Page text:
[p2p-research] Fwd: When The Neck Bone Isn't Connected To The Head Bone

Kevin Carson free.market.anticapitalist at gmail.com
Fri Nov 13 06:47:05 CET 2009

Sent to you by Kevin Carson via Google Reader:

When The Neck Bone Isn't Connected To The Head
via Evolving Excellence <http://www.evolvingexcellence.com/blog/> by Bill
Waddell on 11/12/09

by BILL WADDELL <http://www.bill-waddell.com>

James Weldon Johnson was quite the Renaissance man, if ever there was one.
A poet and a lawyer, a politician and a songwriter, and a first rate
educator.  We would be a lot better off had his best known bit of
songwriting found its way into the curriculum at the business schools.  At
the start of every class at the Harvard Business School they should have all
the students stand up and sing a rousing chorus of "Dry Bones":

*The toe bone connected to the heel bone,
The heel bone connected to the foot bone,
The foot bone connected to the leg bone,
The leg bone connected to the knee bone,
The knee bone connected to the thigh bone,
The thigh bone connected to the back bone,
The back bone connected to the neck bone,
The neck bone connected to the head bone,
Oh, hear the word of the Lord!*

The other day I wrote about the wholesale abandonment of
the elite academic circles.  I think it was in large part an
consequence of the whole theory of Core Competence, first proposed by
Michael Porter from Harvard, then picked up by a couple of guys named Prahalad
and Hamel<http://tle-inc.com/PDFS/FILES/resources/The%20Core%20Competencies%20of%20the%20Corp.pdf>from
Michigan and the London Business School, respectively.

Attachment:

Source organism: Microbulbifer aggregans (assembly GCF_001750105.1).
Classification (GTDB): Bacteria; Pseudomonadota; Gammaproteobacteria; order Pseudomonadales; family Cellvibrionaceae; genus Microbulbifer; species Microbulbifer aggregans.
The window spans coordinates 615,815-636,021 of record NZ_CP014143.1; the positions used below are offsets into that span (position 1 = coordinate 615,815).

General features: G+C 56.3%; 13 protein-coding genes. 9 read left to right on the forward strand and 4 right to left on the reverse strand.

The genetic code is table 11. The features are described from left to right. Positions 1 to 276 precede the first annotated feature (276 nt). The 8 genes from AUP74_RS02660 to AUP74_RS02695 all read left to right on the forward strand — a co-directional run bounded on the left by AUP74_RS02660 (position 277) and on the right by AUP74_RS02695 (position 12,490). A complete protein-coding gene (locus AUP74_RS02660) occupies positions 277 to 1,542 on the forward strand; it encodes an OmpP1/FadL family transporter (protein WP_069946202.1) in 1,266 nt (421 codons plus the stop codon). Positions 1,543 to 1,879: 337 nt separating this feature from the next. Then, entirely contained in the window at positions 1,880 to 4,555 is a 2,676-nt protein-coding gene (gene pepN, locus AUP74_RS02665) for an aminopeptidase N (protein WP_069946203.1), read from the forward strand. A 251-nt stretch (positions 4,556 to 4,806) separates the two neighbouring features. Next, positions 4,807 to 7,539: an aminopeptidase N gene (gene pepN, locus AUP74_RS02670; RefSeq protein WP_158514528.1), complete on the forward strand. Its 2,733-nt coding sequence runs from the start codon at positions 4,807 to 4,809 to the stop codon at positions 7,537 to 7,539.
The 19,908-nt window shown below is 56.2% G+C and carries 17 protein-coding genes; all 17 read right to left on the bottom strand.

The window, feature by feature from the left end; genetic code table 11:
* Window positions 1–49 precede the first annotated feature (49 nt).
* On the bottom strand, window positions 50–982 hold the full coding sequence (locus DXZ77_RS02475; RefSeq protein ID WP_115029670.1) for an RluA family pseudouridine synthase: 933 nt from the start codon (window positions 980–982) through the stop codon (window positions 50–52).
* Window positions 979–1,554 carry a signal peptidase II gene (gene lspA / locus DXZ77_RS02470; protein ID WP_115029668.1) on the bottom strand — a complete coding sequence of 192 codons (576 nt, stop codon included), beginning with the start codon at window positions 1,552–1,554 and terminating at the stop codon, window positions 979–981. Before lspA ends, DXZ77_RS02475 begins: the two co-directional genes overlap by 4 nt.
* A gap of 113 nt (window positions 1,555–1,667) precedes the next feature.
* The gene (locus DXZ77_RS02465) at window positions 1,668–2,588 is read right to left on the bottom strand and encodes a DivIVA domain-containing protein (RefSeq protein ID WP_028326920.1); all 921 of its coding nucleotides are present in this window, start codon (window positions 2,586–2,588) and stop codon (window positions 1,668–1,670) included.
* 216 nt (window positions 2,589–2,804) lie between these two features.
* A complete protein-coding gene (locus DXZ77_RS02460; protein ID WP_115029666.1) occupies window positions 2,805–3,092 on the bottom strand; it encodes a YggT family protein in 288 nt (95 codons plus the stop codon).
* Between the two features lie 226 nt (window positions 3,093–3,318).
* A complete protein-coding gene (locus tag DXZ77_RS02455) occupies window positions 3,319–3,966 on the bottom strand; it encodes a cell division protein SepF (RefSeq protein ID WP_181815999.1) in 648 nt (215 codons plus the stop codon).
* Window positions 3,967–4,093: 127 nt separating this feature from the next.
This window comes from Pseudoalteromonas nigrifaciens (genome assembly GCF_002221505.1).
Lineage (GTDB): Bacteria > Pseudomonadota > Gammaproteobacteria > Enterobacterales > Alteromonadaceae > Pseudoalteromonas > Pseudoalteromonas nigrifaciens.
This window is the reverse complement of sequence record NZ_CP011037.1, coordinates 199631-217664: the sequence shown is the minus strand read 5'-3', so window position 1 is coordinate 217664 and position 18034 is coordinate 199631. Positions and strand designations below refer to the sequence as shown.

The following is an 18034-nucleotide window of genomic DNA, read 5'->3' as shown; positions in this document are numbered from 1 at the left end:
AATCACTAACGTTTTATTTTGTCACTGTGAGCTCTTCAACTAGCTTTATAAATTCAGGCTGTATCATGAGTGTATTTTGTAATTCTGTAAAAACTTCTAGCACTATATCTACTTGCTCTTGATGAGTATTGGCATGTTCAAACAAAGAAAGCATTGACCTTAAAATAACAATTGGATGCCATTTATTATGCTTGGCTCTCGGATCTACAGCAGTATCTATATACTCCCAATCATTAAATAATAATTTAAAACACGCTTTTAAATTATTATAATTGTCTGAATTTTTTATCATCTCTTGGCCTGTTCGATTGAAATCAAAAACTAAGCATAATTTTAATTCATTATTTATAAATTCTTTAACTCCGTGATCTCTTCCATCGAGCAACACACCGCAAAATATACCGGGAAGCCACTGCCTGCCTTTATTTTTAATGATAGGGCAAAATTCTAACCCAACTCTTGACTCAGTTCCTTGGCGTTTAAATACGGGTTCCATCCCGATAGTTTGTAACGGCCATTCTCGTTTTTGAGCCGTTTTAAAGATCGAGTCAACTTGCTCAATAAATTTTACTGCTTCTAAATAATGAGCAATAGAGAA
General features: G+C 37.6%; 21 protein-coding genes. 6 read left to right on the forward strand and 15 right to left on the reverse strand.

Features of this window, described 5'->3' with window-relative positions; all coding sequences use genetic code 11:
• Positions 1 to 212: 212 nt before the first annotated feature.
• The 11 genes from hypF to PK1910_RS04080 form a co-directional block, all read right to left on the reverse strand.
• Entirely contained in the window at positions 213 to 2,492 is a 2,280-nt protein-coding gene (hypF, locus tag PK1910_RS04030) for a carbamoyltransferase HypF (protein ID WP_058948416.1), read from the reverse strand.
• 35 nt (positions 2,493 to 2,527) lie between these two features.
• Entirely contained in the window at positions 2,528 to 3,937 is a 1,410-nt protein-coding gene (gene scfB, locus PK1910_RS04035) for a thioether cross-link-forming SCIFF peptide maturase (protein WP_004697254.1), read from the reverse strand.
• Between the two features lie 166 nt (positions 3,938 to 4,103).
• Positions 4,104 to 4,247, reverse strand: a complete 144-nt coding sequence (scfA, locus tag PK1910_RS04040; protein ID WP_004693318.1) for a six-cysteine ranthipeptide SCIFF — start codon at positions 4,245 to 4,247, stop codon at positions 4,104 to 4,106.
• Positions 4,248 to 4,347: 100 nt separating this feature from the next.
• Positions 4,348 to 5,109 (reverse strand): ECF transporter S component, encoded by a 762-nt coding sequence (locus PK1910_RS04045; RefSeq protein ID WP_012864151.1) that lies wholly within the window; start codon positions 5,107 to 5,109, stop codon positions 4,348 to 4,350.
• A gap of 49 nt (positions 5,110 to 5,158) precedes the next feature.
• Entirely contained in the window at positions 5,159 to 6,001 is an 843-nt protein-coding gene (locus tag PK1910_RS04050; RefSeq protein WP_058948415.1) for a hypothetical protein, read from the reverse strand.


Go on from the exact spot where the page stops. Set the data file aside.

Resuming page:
Prahalad and Hamel don't seem to have anything against manufacturing - in
fact a big part of their article is written around using manufacturing as a
competitive weapon even without much of a brand.  But their basic premise is
that the business is a bunch of chunks, and some are good and some are not,
and that you ought to keep the good chunks and toss the bad ones aside.

Again, Porter, and the other two were not anti-manufacturing, but they
created an easy out for managers in a tough business environment.  In the
1980's Toyota, Sony, NEC and a lot of other Japanese companies were running
roughshod through America manufacturing and everyone was peddling as fast as
they could to figure out how they were doing it and what to do about it.
There was a serious challenge to the American business community, then along
came the notion of 'core competence' and there was the easy path out of the
fire:  Simply decide that manufacturing was not a core competence and, v*
oilà!,* problem solved.

Just decide that what we are really good at is R&D and marketing, and
finance and strategy of course, but that manufacturing is dirty, pedestrian
stuff that is not really critical.  They could give up on solving the tough
manufacturing challenge and couch quitting in a high-fallutin' explanation
about focusing on core competencies - and that was cutting edge Harvard
Business School stuff - no mere buzzword.  And it worked.